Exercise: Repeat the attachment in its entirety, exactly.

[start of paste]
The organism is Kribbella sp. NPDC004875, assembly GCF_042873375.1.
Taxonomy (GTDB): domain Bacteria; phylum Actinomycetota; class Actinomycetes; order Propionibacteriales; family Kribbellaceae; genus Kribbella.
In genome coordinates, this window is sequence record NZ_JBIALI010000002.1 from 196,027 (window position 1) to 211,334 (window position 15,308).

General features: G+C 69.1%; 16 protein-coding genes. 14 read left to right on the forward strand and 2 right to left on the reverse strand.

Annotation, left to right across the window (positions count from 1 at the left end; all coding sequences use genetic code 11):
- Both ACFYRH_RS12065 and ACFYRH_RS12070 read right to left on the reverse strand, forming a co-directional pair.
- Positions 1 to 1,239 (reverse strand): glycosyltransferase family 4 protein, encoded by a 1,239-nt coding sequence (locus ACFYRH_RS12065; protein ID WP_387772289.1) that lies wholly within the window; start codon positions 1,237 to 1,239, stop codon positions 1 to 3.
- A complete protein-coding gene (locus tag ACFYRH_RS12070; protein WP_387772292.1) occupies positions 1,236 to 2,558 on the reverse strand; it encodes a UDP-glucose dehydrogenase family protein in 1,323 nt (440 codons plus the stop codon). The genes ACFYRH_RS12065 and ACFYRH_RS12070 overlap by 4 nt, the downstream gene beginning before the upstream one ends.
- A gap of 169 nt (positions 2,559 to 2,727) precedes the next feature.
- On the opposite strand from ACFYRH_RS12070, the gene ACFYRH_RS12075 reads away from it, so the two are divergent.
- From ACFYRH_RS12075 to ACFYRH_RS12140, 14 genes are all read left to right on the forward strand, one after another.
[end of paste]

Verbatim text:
The organism is Kribbella sp. NPDC004875, assembly GCF_042873375.1.
Taxonomy (GTDB): domain Bacteria; phylum Actinomycetota; class Actinomycetes; order Propionibacteriales; family Kribbellaceae; genus Kribbella.
In genome coordinates, this window is sequence record NZ_JBIALI010000002.1 from 196,027 (window position 1) to 211,334 (window position 15,308).

General features: G+C 69.1%; 16 protein-coding genes. 14 read left to right on the forward strand and 2 right to left on the reverse strand.

Annotation, left to right across the window (positions count from 1 at the left end; all coding sequences use genetic code 11):
- Both ACFYRH_RS12065 and ACFYRH_RS12070 read right to left on the reverse strand, forming a co-directional pair.
- Positions 1 to 1,239 (reverse strand): glycosyltransferase family 4 protein, encoded by a 1,239-nt coding sequence (locus ACFYRH_RS12065; protein ID WP_387772289.1) that lies wholly within the window; start codon positions 1,237 to 1,239, stop codon positions 1 to 3.
- A complete protein-coding gene (locus tag ACFYRH_RS12070; protein WP_387772292.1) occupies positions 1,236 to 2,558 on the reverse strand; it encodes a UDP-glucose dehydrogenase family protein in 1,323 nt (440 codons plus the stop codon). The genes ACFYRH_RS12065 and ACFYRH_RS12070 overlap by 4 nt, the downstream gene beginning before the upstream one ends.
- A gap of 169 nt (positions 2,559 to 2,727) precedes the next feature.
- On the opposite strand from ACFYRH_RS12070, the gene ACFYRH_RS12075 reads away from it, so the two are divergent.
- From ACFYRH_RS12075 to ACFYRH_RS12140, 14 genes are all read left to right on the forward strand, one after another.